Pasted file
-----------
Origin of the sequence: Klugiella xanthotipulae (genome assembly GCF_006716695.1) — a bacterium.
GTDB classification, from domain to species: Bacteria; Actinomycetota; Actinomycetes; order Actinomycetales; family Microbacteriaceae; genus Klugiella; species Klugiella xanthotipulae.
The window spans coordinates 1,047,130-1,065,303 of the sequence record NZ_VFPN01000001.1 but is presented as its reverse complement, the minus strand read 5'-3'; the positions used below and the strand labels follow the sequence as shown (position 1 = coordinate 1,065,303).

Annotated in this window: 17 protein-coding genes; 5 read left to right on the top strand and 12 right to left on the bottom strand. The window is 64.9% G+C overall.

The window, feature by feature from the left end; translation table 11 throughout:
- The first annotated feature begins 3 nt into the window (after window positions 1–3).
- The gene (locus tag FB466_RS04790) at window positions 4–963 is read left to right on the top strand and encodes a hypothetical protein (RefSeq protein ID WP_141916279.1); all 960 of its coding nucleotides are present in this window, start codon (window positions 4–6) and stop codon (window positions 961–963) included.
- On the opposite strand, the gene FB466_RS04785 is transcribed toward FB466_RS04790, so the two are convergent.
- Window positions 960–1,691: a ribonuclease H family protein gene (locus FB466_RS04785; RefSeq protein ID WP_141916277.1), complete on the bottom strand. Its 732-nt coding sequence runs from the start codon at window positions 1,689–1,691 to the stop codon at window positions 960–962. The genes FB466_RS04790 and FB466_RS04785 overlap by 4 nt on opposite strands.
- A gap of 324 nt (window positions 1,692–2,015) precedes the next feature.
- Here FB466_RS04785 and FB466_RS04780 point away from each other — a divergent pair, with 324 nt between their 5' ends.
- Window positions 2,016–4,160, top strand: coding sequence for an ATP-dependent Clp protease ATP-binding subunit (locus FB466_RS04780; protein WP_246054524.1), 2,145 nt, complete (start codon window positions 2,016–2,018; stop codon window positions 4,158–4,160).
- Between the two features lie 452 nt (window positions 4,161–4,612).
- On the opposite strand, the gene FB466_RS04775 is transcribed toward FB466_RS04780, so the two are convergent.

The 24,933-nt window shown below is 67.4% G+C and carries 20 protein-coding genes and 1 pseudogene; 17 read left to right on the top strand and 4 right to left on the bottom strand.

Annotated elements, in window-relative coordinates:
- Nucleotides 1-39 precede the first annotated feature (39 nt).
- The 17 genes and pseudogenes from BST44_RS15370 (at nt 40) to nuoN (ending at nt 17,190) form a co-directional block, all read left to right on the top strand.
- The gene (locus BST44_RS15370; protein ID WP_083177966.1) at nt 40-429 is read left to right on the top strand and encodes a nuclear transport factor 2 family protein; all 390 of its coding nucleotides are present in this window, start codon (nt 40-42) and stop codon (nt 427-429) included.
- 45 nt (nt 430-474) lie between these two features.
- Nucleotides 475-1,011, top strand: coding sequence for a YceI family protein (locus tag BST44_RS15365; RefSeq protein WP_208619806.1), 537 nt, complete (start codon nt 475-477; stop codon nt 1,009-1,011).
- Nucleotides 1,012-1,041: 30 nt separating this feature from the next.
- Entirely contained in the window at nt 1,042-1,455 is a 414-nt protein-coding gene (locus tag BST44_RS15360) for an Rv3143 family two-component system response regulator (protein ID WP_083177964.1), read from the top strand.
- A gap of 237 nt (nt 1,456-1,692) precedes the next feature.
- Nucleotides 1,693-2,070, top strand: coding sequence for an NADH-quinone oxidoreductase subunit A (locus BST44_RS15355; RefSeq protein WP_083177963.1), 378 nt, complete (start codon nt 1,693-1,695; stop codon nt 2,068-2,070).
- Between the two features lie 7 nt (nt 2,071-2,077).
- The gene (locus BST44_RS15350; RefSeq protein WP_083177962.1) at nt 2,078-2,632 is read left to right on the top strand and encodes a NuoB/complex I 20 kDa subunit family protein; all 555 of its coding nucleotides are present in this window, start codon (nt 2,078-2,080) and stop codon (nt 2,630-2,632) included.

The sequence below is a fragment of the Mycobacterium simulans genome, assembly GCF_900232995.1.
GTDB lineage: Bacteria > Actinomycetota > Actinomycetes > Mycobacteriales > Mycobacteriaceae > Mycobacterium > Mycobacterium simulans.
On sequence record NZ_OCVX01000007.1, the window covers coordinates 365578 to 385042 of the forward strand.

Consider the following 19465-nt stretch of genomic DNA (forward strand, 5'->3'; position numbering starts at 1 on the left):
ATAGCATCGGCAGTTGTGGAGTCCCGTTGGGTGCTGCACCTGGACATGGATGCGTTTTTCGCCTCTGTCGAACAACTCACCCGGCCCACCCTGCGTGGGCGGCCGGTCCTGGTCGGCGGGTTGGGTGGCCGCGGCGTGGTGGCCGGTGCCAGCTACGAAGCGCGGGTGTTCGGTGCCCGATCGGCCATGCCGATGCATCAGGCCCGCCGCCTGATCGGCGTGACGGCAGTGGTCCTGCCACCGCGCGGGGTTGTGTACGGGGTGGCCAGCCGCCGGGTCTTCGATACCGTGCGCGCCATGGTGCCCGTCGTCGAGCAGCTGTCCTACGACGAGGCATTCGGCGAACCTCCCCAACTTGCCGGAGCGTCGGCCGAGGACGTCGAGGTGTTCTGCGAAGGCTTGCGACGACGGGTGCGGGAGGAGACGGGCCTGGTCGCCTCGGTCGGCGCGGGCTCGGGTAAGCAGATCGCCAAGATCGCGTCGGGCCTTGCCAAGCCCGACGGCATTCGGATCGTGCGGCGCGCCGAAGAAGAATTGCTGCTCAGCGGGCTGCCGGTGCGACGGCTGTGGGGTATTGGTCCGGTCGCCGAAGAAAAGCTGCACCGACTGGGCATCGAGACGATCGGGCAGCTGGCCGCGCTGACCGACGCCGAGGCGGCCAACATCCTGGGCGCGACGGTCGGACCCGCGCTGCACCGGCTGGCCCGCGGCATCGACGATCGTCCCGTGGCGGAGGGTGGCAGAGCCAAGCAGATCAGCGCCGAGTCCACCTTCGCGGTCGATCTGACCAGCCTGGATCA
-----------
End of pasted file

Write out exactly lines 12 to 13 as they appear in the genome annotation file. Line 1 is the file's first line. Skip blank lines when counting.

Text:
- Window positions 2,016–4,160, top strand: coding sequence for an ATP-dependent Clp protease ATP-binding subunit (locus FB466_RS04780; protein WP_246054524.1), 2,145 nt, complete (start codon window positions 2,016–2,018; stop codon window positions 4,158–4,160).
- Between the two features lie 452 nt (window positions 4,161–4,612).